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The quandary of students texting in class

A study finds they do it – a lot – but believe that professors don’t notice.

By LÉO CHARBONNEAU | March 30, 2012

There has been much discussion about the “distraction” of students using laptops in the classroom (University Affairs has a least a couple of articles on the topic, here and here). But, interestingly, I’ve seen relatively less discussion on the use of the equally ubiquitous cellphone in the classroom setting. I was therefore intrigued by a recent survey by two psychology professors at Wilkes University in Pennsylvania on the “use and abuse” of cellphones by students, published in the journal College Teaching. A good summary of the research can be found in March 2012 issue of The Teaching Professor newsletter, which I’ve cribbed from for this post.

The professors, Deborah Tindell and Robert Bohlander, surveyed 269 university students – from first year to fourth year – in 36 different courses. The students answered 26 questions about their use of cellphones as well as their observations regarding the cellphone use of their peers.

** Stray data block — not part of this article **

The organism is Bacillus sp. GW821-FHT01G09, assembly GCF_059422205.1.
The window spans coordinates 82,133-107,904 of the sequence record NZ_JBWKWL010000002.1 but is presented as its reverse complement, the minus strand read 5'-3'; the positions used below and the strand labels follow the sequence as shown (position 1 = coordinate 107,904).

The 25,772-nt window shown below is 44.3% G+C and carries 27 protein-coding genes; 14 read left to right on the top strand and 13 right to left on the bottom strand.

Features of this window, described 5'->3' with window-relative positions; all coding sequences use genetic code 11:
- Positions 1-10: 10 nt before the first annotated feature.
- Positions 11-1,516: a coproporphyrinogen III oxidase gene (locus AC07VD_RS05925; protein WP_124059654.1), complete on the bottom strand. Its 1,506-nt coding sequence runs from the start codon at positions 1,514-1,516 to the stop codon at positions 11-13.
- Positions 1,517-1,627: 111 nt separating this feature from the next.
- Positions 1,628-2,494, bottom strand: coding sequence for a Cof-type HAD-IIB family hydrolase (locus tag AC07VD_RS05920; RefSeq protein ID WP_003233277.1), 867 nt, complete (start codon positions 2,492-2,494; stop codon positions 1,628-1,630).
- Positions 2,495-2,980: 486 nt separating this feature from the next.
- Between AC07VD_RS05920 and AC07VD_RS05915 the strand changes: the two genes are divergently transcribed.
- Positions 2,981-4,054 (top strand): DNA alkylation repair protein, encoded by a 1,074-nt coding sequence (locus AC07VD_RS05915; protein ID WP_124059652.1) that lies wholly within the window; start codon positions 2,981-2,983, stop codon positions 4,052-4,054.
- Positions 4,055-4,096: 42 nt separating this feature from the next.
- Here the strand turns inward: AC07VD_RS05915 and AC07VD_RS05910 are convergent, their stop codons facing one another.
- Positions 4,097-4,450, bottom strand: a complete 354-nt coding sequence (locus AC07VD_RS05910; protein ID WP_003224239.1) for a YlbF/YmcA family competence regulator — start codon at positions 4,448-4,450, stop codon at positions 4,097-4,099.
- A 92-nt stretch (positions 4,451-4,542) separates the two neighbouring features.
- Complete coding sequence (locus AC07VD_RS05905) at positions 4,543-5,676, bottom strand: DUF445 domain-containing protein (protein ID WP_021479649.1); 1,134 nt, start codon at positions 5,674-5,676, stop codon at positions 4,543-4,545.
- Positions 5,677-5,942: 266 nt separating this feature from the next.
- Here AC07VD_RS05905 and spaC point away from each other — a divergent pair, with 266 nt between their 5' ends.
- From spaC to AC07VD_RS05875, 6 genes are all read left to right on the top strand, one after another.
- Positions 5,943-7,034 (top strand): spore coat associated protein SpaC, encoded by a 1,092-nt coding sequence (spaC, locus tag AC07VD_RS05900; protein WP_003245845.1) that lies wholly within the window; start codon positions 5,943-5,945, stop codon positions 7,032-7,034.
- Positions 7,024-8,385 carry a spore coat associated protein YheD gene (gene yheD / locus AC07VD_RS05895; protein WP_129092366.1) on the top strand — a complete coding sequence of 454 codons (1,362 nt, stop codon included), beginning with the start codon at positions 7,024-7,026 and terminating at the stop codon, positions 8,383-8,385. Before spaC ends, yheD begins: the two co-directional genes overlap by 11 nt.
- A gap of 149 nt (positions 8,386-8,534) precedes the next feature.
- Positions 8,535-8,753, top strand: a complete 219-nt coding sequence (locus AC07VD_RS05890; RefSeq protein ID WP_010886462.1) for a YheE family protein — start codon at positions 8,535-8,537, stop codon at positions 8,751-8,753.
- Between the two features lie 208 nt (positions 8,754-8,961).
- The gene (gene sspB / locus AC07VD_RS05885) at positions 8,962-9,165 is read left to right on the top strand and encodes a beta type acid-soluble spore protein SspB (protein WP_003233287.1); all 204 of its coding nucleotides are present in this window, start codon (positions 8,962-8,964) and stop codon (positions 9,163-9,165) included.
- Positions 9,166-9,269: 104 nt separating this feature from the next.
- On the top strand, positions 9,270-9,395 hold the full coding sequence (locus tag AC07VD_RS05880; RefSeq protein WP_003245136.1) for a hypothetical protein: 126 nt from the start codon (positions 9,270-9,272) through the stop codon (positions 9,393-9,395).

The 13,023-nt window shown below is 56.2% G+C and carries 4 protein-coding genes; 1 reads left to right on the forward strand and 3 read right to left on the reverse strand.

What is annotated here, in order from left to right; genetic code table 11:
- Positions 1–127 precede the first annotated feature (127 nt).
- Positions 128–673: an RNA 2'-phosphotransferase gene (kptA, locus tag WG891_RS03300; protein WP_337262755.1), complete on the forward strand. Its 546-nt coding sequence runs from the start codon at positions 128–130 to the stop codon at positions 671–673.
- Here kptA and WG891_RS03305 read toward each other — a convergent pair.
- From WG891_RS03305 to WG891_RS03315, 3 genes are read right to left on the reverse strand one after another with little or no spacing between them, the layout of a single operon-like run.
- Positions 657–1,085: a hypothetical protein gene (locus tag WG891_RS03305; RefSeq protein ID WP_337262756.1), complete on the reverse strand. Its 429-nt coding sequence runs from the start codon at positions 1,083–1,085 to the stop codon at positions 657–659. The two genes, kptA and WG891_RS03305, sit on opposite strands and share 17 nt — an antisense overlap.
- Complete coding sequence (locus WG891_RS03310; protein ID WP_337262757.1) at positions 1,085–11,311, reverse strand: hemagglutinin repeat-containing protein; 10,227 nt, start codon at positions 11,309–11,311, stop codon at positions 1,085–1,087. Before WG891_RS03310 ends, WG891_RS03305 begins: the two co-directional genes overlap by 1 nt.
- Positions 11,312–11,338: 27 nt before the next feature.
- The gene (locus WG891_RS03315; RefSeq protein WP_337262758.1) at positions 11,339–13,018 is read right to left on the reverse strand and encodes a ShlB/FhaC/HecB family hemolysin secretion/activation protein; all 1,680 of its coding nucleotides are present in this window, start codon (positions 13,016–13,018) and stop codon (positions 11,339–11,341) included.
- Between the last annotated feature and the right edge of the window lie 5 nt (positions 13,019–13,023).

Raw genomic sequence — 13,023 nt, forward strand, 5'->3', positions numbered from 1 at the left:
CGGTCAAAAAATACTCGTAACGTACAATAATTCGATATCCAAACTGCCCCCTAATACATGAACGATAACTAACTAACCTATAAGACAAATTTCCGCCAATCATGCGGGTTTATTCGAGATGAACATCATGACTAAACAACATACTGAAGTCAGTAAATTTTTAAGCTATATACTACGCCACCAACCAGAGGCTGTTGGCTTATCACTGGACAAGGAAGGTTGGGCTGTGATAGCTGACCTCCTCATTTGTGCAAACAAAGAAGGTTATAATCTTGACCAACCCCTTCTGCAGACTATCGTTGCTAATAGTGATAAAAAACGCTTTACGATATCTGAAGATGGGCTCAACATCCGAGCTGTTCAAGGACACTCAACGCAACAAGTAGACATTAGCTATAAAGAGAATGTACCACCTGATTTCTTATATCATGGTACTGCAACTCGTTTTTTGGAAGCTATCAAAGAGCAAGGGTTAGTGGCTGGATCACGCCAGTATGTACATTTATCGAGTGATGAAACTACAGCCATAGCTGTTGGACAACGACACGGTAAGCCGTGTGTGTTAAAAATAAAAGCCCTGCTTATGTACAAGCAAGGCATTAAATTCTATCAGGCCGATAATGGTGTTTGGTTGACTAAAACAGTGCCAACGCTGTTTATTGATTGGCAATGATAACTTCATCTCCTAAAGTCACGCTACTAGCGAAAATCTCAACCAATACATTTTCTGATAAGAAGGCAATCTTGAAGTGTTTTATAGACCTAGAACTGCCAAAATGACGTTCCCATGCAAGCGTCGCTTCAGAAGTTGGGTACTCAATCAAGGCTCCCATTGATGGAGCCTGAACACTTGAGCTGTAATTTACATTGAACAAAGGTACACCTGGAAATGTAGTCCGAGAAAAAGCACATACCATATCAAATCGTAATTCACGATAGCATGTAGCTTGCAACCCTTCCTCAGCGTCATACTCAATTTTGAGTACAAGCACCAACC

Nearly all students (99 percent) reported having a cellphone and 95 percent reported that they brought their phones to class every day; 92 percent admitted that they had sent or received a text message during class and 30 percent reported that they sent and received messages in class every day. As well, 97 percent said they had seen texting being done by other students in the classroom. I doubt many professors would be surprised by these findings.

Interestingly, the students felt that their instructors did not know they were texting – almost half “indicated that it is easy to text in class without the instructor being aware.” Of greater interest, 10 percent of students said they had sent or received a text message during an exam, with nine percent saying it was easy to do so. However, suspiciously, 33 percent of students chose not to answer this question. The authors write, “Failure to answer could be seen as a reflection of the respondents’ desire to either not risk self-incrimination, or to not reveal to faculty that texting during an exam is a possibility.”